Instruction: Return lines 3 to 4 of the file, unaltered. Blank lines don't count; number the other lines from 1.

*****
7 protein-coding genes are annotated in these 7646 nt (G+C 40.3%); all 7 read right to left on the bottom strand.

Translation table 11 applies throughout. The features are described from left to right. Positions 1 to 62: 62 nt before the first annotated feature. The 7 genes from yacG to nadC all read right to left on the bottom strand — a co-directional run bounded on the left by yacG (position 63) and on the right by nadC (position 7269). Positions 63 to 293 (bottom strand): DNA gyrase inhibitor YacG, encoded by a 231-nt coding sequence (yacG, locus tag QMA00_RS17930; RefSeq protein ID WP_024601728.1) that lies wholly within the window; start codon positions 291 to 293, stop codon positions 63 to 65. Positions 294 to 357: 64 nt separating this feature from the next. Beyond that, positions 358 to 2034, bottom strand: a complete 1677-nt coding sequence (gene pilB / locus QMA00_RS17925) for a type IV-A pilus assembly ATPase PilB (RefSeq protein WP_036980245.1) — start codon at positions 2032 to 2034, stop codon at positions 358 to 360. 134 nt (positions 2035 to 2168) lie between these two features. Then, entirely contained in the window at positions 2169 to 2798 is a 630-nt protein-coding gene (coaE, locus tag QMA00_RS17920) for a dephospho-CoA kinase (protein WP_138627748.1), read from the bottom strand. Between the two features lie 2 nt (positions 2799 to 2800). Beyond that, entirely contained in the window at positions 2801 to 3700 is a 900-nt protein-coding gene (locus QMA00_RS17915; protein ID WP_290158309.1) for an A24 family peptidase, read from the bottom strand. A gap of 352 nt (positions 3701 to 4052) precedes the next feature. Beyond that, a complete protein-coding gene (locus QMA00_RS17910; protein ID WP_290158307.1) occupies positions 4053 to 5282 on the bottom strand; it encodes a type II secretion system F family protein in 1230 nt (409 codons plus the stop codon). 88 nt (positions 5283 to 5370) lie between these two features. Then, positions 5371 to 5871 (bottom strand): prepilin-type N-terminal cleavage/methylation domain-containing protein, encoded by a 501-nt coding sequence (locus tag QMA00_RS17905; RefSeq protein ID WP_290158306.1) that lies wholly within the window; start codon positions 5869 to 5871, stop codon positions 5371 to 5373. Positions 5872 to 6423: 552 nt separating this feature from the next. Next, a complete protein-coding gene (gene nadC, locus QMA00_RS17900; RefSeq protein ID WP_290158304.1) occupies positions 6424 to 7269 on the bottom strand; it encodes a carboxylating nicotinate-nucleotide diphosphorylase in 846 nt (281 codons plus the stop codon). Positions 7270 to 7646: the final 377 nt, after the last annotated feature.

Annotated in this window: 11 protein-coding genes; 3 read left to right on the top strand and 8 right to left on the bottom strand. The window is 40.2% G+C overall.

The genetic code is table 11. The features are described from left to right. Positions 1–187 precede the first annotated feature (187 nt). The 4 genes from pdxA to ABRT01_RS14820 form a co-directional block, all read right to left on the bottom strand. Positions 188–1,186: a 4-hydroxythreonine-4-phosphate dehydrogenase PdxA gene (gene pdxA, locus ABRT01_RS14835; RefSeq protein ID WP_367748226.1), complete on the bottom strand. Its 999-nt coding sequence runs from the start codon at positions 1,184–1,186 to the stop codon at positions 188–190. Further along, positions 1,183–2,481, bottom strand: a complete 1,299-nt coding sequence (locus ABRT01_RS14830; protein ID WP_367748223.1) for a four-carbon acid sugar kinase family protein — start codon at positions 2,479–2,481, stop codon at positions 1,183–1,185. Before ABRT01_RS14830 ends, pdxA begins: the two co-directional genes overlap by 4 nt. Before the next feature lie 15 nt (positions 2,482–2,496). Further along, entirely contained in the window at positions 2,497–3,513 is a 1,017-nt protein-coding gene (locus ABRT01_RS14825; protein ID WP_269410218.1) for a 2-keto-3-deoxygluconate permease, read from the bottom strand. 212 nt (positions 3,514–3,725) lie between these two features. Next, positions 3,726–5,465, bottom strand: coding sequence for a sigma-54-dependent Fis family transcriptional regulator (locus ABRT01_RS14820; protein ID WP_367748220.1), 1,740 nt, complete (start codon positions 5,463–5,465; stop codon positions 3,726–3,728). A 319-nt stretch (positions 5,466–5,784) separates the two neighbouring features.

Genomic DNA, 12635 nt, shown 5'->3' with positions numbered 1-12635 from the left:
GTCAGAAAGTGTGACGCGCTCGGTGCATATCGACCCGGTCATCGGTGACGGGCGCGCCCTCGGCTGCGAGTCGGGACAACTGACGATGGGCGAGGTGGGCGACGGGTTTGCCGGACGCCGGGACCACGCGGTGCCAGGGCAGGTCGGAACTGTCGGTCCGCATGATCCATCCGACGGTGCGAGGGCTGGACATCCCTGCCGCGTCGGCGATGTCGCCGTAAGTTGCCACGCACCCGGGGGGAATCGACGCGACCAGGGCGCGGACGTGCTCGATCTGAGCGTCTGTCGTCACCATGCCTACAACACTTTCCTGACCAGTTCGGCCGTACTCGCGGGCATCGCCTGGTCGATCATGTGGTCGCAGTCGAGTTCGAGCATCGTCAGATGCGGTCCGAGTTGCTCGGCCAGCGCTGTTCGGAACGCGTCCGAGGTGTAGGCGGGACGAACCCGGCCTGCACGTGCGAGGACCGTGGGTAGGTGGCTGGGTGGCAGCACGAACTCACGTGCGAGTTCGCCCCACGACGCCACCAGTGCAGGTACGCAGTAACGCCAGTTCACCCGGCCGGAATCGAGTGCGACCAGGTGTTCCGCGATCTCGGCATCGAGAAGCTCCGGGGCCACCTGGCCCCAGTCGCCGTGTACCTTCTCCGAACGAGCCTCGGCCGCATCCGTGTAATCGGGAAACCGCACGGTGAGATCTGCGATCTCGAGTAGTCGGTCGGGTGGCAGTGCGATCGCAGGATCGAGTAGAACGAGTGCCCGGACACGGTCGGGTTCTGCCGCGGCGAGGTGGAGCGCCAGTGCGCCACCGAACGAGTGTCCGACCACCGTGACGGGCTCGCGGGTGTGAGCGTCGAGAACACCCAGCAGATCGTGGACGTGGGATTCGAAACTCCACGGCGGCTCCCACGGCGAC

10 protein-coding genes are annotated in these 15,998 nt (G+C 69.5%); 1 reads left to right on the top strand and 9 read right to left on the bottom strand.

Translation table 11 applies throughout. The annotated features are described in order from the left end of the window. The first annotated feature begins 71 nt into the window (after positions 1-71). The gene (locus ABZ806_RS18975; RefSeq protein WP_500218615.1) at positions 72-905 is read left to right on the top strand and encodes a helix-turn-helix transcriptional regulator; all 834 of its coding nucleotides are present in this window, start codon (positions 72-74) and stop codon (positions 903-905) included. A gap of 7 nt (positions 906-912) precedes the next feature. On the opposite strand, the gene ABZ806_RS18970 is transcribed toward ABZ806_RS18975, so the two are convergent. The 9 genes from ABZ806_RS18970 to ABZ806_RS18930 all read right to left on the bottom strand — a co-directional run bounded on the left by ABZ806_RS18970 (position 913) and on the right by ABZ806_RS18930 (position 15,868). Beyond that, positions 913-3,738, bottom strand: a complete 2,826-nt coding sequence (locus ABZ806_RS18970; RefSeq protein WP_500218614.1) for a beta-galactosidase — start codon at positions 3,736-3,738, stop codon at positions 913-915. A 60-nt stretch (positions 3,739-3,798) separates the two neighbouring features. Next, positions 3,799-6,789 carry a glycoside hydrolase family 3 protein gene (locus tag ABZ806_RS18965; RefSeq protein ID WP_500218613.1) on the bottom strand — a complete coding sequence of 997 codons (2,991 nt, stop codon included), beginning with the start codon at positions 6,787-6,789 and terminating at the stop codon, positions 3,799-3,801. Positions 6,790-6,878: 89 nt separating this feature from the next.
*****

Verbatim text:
Annotated in this window: 11 protein-coding genes; 3 read left to right on the top strand and 8 right to left on the bottom strand. The window is 40.2% G+C overall.

The genetic code is table 11. The features are described from left to right. Positions 1–187 precede the first annotated feature (187 nt). The 4 genes from pdxA to ABRT01_RS14820 form a co-directional block, all read right to left on the bottom strand. Positions 188–1,186: a 4-hydroxythreonine-4-phosphate dehydrogenase PdxA gene (gene pdxA, locus ABRT01_RS14835; RefSeq protein ID WP_367748226.1), complete on the bottom strand. Its 999-nt coding sequence runs from the start codon at positions 1,184–1,186 to the stop codon at positions 188–190. Further along, positions 1,183–2,481, bottom strand: a complete 1,299-nt coding sequence (locus ABRT01_RS14830; protein ID WP_367748223.1) for a four-carbon acid sugar kinase family protein — start codon at positions 2,479–2,481, stop codon at positions 1,183–1,185. Before ABRT01_RS14830 ends, pdxA begins: the two co-directional genes overlap by 4 nt. Before the next feature lie 15 nt (positions 2,482–2,496). Further along, entirely contained in the window at positions 2,497–3,513 is a 1,017-nt protein-coding gene (locus ABRT01_RS14825; protein ID WP_269410218.1) for a 2-keto-3-deoxygluconate permease, read from the bottom strand. 212 nt (positions 3,514–3,725) lie between these two features. Next, positions 3,726–5,465, bottom strand: coding sequence for a sigma-54-dependent Fis family transcriptional regulator (locus ABRT01_RS14820; protein ID WP_367748220.1), 1,740 nt, complete (start codon positions 5,463–5,465; stop codon positions 3,726–3,728). A 319-nt stretch (positions 5,466–5,784) separates the two neighbouring features.